Most of March’s monsters have been monstrous of face, but there are other ways to find yourself outside the natural order of things.
Sirens are curious creatures. They sing sailors to their deaths, yet they are not creatures of the sea- no more than the sailors are, anyway. They are, however, associated with sea creatures. And birds. And flowers. They are beautiful and tempting and the reason the Barnes and Noble Leatherbound Edition of the Iliad and the Odyssey features bondage on the cover.
The sirens were the children of a river god and muse, or a human, or the earth itself; it isn’t terribly fixed, mostly because for the stories of the sirens, their origins don’t matter. The Minotaur’s origins were a part of its monstrosity; the sirens are monstrous because of their effects on sailors, and perhaps how they appear (depending on how they are being portrayed), but their pedigree is one of the least drama-ridden in Greek myth.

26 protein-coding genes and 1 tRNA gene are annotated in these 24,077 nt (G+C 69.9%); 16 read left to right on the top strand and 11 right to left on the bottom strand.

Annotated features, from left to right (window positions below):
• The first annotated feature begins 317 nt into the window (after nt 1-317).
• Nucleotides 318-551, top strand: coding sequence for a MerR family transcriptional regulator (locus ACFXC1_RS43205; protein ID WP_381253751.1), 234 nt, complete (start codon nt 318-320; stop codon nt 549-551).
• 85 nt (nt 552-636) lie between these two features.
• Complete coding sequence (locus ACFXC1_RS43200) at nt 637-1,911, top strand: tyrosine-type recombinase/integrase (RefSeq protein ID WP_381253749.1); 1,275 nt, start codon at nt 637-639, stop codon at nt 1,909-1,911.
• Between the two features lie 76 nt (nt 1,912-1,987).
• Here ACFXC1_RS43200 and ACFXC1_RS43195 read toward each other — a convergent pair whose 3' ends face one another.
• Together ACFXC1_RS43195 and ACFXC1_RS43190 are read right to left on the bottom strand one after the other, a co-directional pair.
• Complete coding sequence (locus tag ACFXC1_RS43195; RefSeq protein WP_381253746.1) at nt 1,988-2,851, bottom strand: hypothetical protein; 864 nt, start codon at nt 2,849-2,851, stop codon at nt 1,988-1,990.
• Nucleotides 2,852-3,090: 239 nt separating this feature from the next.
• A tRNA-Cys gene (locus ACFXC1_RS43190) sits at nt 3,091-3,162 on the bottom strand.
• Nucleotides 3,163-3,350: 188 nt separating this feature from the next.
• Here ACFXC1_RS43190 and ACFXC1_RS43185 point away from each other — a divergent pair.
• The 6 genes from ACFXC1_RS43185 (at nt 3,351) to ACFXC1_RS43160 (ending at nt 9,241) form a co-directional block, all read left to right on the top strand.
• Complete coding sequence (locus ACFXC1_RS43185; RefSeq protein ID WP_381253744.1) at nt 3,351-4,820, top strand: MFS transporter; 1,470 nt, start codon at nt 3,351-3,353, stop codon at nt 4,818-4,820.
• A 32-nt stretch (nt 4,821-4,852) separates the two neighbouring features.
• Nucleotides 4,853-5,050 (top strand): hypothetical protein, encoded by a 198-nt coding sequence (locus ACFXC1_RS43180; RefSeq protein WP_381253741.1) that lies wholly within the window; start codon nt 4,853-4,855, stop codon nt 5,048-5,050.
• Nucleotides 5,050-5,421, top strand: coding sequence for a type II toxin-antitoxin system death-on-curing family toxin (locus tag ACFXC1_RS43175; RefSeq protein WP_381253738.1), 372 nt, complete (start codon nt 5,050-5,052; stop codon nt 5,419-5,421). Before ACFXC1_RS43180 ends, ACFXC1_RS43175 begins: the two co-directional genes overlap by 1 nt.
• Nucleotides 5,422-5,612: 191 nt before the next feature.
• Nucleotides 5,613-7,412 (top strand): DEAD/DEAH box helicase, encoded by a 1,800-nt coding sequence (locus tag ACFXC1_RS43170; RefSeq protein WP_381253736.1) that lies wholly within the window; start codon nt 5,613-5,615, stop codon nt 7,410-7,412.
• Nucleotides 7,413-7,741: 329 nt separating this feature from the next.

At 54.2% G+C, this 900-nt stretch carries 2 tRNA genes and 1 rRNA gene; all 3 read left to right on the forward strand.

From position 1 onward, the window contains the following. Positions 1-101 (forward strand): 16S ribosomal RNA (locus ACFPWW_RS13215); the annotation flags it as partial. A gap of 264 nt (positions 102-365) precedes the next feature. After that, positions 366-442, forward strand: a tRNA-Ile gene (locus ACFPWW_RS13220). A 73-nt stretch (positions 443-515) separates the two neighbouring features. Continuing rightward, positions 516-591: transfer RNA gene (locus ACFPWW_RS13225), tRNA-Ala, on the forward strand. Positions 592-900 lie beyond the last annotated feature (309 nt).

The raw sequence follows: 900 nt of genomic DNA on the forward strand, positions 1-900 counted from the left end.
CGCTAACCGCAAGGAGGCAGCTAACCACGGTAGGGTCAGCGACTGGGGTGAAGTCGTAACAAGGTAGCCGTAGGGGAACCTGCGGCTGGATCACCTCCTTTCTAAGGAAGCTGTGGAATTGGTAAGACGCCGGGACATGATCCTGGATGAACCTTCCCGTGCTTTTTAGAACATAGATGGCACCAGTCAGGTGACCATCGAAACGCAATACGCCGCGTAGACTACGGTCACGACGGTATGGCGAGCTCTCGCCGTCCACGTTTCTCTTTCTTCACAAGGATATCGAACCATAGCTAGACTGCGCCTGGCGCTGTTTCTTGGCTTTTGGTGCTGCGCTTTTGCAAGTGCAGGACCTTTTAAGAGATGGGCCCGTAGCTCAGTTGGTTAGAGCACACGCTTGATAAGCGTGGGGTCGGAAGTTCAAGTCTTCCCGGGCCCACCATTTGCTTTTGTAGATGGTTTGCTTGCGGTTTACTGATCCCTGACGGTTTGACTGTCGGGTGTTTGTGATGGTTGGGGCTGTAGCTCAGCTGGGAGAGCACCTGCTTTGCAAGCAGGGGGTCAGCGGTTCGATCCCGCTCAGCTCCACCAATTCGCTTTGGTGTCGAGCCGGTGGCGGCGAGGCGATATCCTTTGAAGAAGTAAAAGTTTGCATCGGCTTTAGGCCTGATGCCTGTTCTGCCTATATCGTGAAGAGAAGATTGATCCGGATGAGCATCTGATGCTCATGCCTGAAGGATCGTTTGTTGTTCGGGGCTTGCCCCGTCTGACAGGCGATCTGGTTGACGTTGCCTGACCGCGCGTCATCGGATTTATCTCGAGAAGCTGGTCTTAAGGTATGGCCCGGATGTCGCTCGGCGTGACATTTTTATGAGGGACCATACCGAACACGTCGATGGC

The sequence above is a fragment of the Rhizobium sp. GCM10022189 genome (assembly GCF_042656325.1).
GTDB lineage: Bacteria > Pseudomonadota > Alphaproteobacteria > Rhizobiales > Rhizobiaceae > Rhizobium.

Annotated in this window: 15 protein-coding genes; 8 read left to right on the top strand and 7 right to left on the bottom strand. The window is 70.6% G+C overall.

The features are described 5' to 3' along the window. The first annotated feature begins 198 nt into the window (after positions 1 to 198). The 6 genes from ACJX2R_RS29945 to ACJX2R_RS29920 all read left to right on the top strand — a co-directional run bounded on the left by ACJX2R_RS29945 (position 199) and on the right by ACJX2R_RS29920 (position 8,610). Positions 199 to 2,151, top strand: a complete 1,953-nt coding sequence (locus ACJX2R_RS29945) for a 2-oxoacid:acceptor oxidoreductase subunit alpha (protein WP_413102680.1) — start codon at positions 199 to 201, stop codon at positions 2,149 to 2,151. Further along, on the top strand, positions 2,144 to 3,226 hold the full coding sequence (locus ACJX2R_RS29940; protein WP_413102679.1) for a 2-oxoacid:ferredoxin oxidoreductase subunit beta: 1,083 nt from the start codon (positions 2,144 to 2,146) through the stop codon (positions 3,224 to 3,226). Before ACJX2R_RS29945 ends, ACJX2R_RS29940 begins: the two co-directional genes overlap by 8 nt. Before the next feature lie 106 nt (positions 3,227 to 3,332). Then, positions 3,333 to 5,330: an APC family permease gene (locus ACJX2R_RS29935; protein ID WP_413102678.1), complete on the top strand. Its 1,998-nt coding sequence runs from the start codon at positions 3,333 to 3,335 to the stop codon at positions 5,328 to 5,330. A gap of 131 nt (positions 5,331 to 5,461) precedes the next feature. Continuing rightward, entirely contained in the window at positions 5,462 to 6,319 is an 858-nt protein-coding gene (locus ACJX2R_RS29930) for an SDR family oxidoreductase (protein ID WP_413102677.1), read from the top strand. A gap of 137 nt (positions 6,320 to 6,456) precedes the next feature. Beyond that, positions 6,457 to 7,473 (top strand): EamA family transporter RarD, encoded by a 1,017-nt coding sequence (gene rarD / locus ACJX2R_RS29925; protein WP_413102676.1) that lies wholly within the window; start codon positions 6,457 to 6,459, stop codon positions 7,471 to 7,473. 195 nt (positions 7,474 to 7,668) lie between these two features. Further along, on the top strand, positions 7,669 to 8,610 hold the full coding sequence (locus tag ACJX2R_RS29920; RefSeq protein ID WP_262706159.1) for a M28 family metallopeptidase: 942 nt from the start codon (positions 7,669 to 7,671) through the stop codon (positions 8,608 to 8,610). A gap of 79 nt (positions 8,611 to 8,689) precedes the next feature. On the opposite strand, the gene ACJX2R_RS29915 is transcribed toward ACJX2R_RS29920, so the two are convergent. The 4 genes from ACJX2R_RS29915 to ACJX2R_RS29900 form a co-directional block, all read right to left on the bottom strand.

Stories of the Sirens aren’t about families or betrayals or rape or dynastic power; their stories are about adventurers. They exist almost exclusively as obstacles. They are the NPCs of ancient Greek myth. And this lack of material about who they are and where they came from means there is all kinds of room to invent it, even in mostly historical/mythological games.
Do the sirens understand the effects of their music? Do they understand humans as people, or does the only occasionally musical speech of humans seem as simple and nonsensical as the baying of hounds? Are they lonely on their island? Do they sense time passing? Can they remember? What happens when the singing stops?